- clothes and shoes in colors and styles I never wear but always intended to
- boxes and shelves of scrapbooking and arts and crafts supplies that haven’t been touched in 10 years, if ever
- bins of old letters, photos, and journals because…someday I might want to look at them again
- collections of all the “latest trends” that some friend said you had to have
- supplements for weight loss, clothes in a smaller size, anything for “when I …”
As I started letting go and setting my ideal self free. I realized some things.
I won’t be going back to my old career. Those books and papers and records can go.
I don’t really enjoy scrapbooking. Those materials can go.
I don’t do fancy cooking. Those extra untouched kitchen tools can go.
I don’t want to hold onto painful memories of the past. Those old pictures and letters that bring up negative memories can go. (Side note–I urge you to NOT let go of all your sentimental stuff that bring good memories–I’m talking about a few specific things that clearly keep me from moving on with life).
I only wear black shoes. All the light colors can go.
Day after day, little by little, I’ve realized how my Ideal Self has held me back and as I let go of the “I shoulds”, I’ve uncovered what I truly love.
Making Room for Who You Really Are
Instead of being held back by Ideal Self clutter, I now have room to design a pretty, inspiring desk to write at.
I have a clear shelf to organize our homeschooling materials.
I have clear office space to read, write, dream, and invite my daughter to create with me.
I have a capsule wardrobe and a few shoes that I love to wear. All of them.
I feel the freedom to enjoy reading a book to my daughter without the guilt of all the things I should be doing (well, for the most part).
Best of all, I’ve discovered who I really am. I’m passionate about writing, speaking life, organizing, planning, creating systems, teaching, simplifying, exploring nature, reading and learning, nurturing, creating, natural living, aromatherapy, and simple beauty.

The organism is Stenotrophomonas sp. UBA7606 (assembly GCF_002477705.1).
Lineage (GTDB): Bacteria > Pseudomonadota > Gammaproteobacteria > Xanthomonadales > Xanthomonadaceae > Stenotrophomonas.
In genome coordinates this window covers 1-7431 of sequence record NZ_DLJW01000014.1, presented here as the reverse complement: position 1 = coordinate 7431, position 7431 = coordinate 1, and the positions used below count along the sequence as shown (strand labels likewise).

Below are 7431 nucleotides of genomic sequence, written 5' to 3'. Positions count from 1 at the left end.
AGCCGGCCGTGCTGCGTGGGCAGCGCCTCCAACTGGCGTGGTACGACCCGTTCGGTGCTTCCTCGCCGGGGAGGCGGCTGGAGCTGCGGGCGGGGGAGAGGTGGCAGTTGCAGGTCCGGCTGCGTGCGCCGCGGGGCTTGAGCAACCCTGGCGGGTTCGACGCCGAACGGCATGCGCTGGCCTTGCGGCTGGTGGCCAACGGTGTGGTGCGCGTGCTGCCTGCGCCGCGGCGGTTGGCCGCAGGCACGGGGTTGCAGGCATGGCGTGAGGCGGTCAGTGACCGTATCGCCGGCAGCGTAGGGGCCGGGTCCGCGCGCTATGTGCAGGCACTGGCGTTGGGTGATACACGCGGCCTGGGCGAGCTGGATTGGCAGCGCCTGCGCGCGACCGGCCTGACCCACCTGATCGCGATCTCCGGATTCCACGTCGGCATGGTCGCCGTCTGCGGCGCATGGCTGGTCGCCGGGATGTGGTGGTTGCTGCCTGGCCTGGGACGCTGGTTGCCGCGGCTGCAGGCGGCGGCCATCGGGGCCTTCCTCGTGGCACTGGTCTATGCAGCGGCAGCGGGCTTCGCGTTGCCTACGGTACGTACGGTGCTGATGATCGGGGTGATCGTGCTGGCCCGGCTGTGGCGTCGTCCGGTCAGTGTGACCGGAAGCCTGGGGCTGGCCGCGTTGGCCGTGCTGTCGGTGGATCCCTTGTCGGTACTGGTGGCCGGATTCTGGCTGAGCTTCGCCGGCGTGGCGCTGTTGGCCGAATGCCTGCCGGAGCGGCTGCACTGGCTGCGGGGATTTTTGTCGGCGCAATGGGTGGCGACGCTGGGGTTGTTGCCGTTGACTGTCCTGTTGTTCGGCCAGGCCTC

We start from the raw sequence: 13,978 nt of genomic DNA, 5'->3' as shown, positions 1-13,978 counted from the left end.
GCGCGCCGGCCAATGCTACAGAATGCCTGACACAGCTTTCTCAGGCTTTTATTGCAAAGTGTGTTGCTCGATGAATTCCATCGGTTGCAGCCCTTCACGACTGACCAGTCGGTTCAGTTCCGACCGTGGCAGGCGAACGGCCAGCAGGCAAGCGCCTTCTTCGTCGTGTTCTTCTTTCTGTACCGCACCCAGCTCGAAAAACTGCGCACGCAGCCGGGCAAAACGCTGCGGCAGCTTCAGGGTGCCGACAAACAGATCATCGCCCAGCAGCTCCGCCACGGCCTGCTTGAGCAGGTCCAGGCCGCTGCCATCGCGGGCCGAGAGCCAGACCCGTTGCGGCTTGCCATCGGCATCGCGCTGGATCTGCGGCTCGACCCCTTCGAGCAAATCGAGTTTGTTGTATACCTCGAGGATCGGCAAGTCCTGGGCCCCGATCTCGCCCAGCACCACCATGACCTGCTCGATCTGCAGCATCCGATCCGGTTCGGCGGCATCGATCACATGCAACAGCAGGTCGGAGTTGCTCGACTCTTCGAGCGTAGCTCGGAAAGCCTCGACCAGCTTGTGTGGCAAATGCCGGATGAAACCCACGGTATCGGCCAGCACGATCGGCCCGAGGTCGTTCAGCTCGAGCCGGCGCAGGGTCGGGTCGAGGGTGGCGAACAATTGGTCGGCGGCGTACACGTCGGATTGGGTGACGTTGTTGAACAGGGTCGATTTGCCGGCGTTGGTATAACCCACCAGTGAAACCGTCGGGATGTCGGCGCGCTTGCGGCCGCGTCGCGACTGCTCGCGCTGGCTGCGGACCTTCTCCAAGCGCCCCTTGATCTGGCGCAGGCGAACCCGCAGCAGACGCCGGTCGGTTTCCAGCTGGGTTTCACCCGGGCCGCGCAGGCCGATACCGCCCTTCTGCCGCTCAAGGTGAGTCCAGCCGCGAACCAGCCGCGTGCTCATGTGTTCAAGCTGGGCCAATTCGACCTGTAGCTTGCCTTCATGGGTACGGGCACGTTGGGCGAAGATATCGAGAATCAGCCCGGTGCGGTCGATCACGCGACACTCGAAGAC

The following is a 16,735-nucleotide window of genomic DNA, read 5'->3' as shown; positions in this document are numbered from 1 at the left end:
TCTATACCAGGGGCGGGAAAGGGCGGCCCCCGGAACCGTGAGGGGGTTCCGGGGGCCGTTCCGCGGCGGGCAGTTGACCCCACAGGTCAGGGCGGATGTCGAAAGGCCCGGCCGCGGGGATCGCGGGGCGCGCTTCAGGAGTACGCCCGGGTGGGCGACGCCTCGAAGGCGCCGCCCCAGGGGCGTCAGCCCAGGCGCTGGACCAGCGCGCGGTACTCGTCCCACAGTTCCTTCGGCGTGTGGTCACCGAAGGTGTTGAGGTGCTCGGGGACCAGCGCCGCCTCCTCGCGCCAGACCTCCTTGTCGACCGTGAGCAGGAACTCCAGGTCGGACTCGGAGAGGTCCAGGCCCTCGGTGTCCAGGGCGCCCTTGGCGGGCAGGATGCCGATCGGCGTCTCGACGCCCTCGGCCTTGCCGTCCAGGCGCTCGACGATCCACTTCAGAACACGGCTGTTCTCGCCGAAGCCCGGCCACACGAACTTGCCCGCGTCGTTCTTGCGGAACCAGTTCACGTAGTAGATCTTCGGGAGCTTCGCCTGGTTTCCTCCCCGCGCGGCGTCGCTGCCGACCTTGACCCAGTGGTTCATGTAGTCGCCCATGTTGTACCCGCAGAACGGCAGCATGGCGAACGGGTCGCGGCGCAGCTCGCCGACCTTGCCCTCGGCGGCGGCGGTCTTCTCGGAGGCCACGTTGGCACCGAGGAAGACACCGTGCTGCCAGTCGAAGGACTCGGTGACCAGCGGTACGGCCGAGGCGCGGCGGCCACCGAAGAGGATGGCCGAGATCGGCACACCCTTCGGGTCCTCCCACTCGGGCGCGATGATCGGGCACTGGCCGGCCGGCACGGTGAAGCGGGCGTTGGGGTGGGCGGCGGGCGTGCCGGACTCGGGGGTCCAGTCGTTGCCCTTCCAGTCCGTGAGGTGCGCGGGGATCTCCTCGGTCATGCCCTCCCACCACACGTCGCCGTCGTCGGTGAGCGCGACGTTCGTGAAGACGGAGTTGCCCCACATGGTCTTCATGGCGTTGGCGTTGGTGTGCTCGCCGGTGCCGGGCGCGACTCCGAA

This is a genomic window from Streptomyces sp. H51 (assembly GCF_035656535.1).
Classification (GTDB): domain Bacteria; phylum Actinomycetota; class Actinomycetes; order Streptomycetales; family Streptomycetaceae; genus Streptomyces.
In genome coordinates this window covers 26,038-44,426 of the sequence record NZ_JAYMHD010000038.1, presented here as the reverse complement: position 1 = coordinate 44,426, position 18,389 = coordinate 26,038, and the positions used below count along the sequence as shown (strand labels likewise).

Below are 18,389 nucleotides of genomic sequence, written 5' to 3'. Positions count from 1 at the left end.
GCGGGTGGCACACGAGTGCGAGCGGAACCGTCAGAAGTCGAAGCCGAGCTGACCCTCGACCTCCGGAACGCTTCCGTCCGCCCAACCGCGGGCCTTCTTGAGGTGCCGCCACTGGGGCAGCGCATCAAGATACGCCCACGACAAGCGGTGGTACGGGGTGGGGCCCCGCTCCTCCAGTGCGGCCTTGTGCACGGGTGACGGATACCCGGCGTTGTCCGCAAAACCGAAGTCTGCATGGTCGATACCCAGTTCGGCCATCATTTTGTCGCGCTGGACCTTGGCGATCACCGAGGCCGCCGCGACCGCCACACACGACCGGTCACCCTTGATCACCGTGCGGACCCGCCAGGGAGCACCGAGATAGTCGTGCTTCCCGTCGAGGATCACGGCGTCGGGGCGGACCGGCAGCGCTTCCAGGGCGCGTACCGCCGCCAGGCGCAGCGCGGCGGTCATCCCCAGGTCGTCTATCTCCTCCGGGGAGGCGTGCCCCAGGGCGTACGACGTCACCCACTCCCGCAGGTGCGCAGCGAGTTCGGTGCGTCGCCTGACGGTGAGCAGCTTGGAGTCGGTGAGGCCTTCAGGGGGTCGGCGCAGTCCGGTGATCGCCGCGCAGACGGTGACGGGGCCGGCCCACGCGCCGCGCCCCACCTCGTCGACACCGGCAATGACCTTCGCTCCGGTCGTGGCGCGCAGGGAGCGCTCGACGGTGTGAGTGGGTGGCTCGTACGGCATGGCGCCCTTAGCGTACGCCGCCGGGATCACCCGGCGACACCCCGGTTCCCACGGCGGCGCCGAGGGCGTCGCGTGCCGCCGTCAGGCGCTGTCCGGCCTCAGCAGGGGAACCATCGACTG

My home and life need to reflect THOSE passions. While my Ideal Self had pieces of those, she also had a lot of needless, distracting and stressful fluff. Release the fluff and you find the truth.
This month, June 2019, I’m taking on The Minimalist Game Decluttering Challenge for the second time. I’m dedicating this month to going through and letting go of “ideal self” clutter.
Final Thoughts on Your Ideal Self
Letting go of your ideal self may take weeks, months, perhaps even years, as you think piece by piece about whether you truly value each concept or idea. But once you get started, you might find it easier than you thought to keep going and move on.
Take one pile of “should” clutter and let it go. Most things that have gone untouched for years are somehow connected to things we should do, or maybe even want to do, but know we aren’t really fully invested in them.
If you choose to read all those books you “should” read, or finish those projects “just because you should”, you’re actually wasting precious time and energy that could be going towards your true passions.
“Shoulds” belong in the donation pile, whether it’s mental, emotional or physical clutter. Ditch the shoulds–you’ll be glad you did!